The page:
On trade negotiations, we have to move forward as the Union probably has the greatest interest of any state, or group of states, in the outcome. I was pleased to see in today's Financial Times the headline, "Ministers back Lamy", because that strategy paper is intended to push forward the negotiations. I do not know whether that will be achieved, but it is the intention and I am pleased that the member states are standing with the Commission on that line.

At the same time, our commitment in the Union to a liberal trade agenda should not make us hold back from vigorously defending the interests of our businesses and citizens when protectionist barriers are erected against us, as was recently the case in the steel sector and elsewhere. International trade is not an academic exercise and we must be careful that we do not arrive at a situation in which the future looks better but in the short-term we are dead.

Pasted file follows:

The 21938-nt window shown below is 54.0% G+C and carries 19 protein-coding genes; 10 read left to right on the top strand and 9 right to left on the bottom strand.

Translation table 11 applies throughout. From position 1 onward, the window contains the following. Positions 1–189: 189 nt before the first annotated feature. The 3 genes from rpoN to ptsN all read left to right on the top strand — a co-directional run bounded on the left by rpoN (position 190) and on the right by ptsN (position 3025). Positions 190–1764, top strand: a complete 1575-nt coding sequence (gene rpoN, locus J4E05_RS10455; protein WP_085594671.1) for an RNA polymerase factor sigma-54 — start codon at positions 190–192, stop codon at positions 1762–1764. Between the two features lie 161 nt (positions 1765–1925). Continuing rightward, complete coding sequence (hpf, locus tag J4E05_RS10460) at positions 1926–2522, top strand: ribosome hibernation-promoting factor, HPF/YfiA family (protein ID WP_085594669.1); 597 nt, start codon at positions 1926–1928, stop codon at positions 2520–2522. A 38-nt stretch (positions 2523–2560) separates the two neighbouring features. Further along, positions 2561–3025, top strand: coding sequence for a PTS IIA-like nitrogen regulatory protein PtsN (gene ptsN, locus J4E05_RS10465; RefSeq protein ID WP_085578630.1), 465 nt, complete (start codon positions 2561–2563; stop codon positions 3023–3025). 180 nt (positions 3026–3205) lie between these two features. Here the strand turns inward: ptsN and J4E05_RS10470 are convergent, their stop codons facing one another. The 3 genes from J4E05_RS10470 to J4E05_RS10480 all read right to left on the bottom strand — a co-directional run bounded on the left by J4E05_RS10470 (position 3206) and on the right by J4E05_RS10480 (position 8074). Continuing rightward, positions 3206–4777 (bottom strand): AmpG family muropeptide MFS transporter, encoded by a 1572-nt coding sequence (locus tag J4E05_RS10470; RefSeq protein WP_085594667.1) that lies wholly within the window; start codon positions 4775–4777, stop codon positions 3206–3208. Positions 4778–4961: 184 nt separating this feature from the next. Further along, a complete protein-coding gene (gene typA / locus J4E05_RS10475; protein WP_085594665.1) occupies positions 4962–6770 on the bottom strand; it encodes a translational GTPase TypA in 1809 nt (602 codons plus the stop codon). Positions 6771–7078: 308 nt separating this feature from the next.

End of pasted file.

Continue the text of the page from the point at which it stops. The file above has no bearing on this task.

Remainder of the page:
I turn to the constitutional treaty and I do so for four reasons. First, the recent substantial report of the EU Select Committee on the draft treaty has been specifically put on today's Order Paper. Secondly, like everyone in the House, I want to make my contribution to the "big conversation". Thirdly, the intergovernmental conference is moving on and some believe that it will conclude this year. Therefore, we should not let time go by without probing the Government's latest position. Fourthly, the Select Committee's report, whether or not everyone agrees with its conclusions, puts its finger on the key points. The Government have replied rapidly and clearly to